At the North America Cloud Foundry Summit 2019 conference, Pivotal Software announced it is beta testing an automation framework that promises to keep its distribution of the platform-as-a-service (PaaS) environment continuously updated.
In addition, Pivotal revealed it will be adding support for open source technologies including Envoy load balancing and Istio service mesh software developed outside the auspices of the Cloud Foundry Foundation (CFF) to its Pivotal Cloud Foundry (PCF) distribution. Envoy and Istio are being employed to add a new routing tier to tier to PCF to give developers more control over network traffic.
Richard Seroter, vice president of product for Pivotal, said Platform Automation for PCF consists of a series of building block modules that will be applied to all the components of PCF as well as eventually the distribution of Kubernetes that Pivotal curates in collaboration with sister company VMware.
Pivotal also announced that Pivotal Application Service (PAS), the runtime for PCF, will soon support Windows Server 2019 along with the ability to configure multiple custom ports per PAS container to make deploying containerized applications in a PaaS environment more efficient from a networking perspective.
Finally, Pivotal is adding more descriptive metadata to the application programming interfaces (API) it exposes across the PAS runtime.
Seroter said Pivotal continues to focus on automating as much of the IT operations pipeline as possible. Rather than allocating IT staff to create and manage these pipelines, Pivotal is making a case for relying on a set of managed services that span instances of Cloud Foundry and Kubernetes running on top of virtual machines deployed on either a public cloud or on-premises. That approach relies on a highly opinionated operational pipeline defined by Pivotal that IT organizations will need to adopt to benefit from a highly consistent and repeatable approach to managing IT operations at scale, he said.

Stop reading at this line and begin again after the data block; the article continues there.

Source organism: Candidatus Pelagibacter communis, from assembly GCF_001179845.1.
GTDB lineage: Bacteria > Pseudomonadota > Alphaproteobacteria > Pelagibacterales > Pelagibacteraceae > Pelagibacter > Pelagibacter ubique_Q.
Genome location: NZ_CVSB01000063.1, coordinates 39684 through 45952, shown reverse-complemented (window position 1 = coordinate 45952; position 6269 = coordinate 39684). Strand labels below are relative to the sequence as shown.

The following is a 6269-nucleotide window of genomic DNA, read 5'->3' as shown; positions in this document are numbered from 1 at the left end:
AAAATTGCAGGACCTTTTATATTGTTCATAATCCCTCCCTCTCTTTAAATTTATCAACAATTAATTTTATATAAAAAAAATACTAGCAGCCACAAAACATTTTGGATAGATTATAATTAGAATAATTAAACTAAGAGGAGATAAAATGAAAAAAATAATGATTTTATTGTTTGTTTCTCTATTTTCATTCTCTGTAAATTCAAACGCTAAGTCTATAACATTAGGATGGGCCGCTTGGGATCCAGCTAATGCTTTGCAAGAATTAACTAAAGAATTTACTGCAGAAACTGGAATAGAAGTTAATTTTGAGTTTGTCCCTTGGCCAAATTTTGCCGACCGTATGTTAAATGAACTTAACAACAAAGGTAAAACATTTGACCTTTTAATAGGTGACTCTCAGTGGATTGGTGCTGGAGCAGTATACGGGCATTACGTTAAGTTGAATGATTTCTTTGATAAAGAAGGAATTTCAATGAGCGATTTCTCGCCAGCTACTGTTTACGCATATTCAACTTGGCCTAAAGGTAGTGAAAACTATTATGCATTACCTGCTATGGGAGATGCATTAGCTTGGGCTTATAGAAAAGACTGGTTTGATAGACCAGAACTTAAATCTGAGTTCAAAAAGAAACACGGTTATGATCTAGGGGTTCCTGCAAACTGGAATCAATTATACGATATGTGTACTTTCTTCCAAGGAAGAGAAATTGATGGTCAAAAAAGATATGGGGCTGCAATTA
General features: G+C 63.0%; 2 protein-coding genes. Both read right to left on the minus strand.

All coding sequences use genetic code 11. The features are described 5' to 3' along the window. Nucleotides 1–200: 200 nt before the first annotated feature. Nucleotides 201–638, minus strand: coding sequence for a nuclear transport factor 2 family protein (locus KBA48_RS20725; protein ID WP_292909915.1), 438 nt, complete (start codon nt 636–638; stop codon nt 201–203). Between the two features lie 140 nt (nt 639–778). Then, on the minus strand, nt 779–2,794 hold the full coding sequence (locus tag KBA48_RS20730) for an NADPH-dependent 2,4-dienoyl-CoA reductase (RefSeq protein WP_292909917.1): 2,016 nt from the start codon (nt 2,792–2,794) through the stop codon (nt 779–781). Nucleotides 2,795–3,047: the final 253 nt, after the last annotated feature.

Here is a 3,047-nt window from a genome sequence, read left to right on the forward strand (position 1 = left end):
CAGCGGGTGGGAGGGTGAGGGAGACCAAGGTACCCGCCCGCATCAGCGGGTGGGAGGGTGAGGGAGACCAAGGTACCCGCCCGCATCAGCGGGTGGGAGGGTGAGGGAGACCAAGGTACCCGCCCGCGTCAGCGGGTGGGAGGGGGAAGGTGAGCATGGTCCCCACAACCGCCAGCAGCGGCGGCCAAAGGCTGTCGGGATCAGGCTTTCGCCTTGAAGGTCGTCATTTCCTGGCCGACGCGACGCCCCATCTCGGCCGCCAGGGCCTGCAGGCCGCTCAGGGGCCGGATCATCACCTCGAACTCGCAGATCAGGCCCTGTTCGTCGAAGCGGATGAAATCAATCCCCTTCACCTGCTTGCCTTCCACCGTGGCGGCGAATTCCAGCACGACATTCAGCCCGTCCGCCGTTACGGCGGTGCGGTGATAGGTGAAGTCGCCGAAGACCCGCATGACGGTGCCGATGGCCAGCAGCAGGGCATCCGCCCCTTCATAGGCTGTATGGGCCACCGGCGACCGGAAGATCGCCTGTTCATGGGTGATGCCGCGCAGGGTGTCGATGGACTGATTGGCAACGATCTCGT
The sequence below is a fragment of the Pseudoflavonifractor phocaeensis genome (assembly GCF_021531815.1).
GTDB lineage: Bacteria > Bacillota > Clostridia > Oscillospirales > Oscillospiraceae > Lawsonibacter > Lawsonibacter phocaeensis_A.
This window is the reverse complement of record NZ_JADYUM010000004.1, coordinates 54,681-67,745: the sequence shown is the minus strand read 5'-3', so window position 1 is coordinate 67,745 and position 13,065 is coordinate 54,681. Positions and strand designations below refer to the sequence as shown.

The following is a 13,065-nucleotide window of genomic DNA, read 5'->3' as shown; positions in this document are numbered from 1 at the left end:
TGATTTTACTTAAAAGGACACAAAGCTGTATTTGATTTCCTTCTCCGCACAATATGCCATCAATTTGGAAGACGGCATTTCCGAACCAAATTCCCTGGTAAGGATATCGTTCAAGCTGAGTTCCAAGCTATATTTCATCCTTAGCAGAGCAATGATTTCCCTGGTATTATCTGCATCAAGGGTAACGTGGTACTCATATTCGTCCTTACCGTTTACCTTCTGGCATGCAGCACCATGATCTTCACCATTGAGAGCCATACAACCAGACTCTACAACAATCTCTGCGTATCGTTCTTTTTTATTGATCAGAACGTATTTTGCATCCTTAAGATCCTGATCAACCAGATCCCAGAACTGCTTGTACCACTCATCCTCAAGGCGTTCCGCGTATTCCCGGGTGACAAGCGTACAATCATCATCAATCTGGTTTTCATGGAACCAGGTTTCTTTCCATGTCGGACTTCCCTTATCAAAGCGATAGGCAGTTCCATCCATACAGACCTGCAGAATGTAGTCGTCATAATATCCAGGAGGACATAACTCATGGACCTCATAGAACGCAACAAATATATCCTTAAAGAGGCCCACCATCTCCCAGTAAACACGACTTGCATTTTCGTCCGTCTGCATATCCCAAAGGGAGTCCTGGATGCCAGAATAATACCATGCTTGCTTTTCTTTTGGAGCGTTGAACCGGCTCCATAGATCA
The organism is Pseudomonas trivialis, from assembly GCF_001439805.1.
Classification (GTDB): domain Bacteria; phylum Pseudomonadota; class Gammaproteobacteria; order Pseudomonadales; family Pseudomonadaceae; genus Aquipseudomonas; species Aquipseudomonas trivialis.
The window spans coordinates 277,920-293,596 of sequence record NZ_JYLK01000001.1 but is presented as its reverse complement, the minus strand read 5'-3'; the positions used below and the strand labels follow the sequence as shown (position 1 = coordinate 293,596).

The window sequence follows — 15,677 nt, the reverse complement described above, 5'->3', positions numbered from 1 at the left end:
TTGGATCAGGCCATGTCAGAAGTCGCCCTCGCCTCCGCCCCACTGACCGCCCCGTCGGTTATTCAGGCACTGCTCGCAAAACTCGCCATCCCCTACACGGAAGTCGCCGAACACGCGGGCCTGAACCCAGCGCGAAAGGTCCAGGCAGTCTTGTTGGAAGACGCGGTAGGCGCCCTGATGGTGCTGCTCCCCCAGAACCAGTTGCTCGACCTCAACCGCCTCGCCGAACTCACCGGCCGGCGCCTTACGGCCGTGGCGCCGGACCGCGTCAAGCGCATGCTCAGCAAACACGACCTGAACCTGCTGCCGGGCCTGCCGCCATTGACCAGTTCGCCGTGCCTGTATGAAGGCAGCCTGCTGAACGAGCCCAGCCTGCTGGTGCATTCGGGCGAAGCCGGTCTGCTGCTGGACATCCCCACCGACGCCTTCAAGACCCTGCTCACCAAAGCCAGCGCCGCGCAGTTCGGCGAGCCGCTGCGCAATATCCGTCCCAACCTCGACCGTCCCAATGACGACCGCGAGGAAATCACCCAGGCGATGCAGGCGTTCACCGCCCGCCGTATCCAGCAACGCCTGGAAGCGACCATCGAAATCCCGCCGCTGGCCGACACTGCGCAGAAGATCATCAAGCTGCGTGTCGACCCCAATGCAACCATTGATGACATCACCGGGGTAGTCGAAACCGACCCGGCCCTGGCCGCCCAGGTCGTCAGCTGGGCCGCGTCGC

The need for a more structured approach to managing IT operations is only becoming more acute as organizations embrace Kubernetes platforms alongside Kubernetes, Seroter added. In fact, a survey of 501 IT leaders published by the CFF finds almost half of respondents (48%) report using some combination of PaaS, containers and serverless technologies together.
It’s still unclear how much IT organizations will standardize on a particular application development platform. PaaS environments typically have a more robust set of application development tools, but they can consume tens of virtual machines to stand up. Development tools for Kubernetes platforms are still evolving, but the platform provides a more efficient way to consume both virtual machines and bare-metal servers. It is apparent that for some time to come that many IT organizations will find themselves managing multiple platforms. The challenge that creates for DevOps teams is finding a way to manage those platforms consistently using a common framework rather than having to deploy and master separate management. It may take quite a while for IT leaders to rationalize their management platforms, but with each passing day it becomes clearer that goal increasingly is within reach.